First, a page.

NASA scientist Carmel Johnston spent a year living in a Mars biosphere.
People intending to travel somewhere exotic – a region, for instance, without an abundance of working toilets – accept the necessity of sometimes painful vaccinations to protect them against nasty diseases.
In years to come, as space travel becomes a viable option, pre-flight medical procedures are quite likely to become significantly more drastic.
“I think that even when you go on a mission to somewhere like Antarctica they recommend you get your appendix out,” said US astronaut Carmel Johnston.
“I can’t imagine why people would have an appendix if they were going to Mars. That’s just asking for trouble. The removal of organs might be helpful. Your spleen, your wisdom teeth – there are a couple of useless items we have in our bodies that can be removed without inviting trouble later on.”
Well, not exactly, of course. We might have heard a bit about it before now if she had been on the actual Red Planet. Johnston, in reality, spent 12 months living in a state-of-the-art simulation of a likely Mars early settler house – a small dome shared with five other people near the top of the barren Mauna Loa volcano in Hawaii.
The dome, known as the Hawaii Space Exploration Analog and Simulation (or, in a possibly unintended example of irony, HI-SEAS) is a facility managed jointly by the University of Hawaii and NASA.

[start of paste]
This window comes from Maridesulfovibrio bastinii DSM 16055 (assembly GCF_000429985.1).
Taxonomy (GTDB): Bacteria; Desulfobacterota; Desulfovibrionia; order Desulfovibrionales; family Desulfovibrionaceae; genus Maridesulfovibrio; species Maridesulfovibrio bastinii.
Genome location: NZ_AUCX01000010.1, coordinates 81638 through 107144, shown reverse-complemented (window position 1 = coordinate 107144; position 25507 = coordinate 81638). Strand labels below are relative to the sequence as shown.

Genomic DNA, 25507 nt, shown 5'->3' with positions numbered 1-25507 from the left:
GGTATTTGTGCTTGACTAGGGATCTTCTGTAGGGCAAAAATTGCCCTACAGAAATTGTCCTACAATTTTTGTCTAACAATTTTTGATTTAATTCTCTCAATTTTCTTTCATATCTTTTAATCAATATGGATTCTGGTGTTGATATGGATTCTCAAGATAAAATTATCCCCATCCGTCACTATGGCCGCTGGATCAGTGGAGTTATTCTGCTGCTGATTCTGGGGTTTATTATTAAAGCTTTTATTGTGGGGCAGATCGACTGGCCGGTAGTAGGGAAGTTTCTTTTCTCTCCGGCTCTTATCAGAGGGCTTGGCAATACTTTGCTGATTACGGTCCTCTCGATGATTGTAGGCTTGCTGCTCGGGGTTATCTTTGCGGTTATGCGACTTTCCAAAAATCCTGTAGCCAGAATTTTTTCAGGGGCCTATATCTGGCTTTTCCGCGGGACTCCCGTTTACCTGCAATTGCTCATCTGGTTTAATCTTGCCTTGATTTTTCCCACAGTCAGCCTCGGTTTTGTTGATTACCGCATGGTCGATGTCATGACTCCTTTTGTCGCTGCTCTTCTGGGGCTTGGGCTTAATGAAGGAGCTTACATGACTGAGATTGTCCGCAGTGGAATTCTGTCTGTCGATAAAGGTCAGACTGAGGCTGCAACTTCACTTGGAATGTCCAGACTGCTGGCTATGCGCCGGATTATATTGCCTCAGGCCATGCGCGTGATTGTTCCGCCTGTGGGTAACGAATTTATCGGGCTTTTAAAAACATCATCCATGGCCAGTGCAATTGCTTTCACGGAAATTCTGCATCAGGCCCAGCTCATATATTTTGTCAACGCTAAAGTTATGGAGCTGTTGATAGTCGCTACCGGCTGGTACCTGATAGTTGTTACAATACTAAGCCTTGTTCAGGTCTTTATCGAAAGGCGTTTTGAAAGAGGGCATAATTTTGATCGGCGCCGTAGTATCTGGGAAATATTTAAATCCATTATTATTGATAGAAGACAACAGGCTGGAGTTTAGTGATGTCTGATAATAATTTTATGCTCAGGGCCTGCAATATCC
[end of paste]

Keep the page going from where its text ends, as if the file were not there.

It is designed to test how people cope in isolated, extreme and confined environments – just the sort of place, in other words, that Martian first fleeters will be confronted by when they arrive.
NASA scientist Carmel Johnston says there were some definite health benefits to being stuck in a closed environment 2500 metres above sea level for a year.
Johnston and her colleagues lived together in a cramped 111 square metres of floor space. There were six tiny sleeping cubicles up in a loft, a kitchen, two bathrooms, a shower and an exercise area.
For most of the time, they all stayed indoors. Every week or so, two of them were allowed outside for a walk while wearing a bulky space suit, mimicking exploration of the planet surface.
Communication with the outside world was by email only – with a 20-minute delay built in to simulate the time it takes for signals to travel between earth and the real Mars.
In one very important way, the HI-SEAS adventurers – earth-bound astronauts, as they prefer – were fortunate. During their entire time on the volcano none became seriously ill, nor sustained any injuries worse than a bruised knee.
In real life, even with the massive resources of NASA behind them, it would have taken half a day to get an ill or injured crew member to the nearest hospital.
On Mars, even if it were feasible, round-trip evacuation could take up to 600 days.
“If you break your leg on Mars it would be a very important thing,” said Johnston.
“I believe you would have some medical training on your crew so you would be able to either stabilise the injury enough to have someone telecommute in and tell you what to do. Or you may have someone on the crew who can do surgery.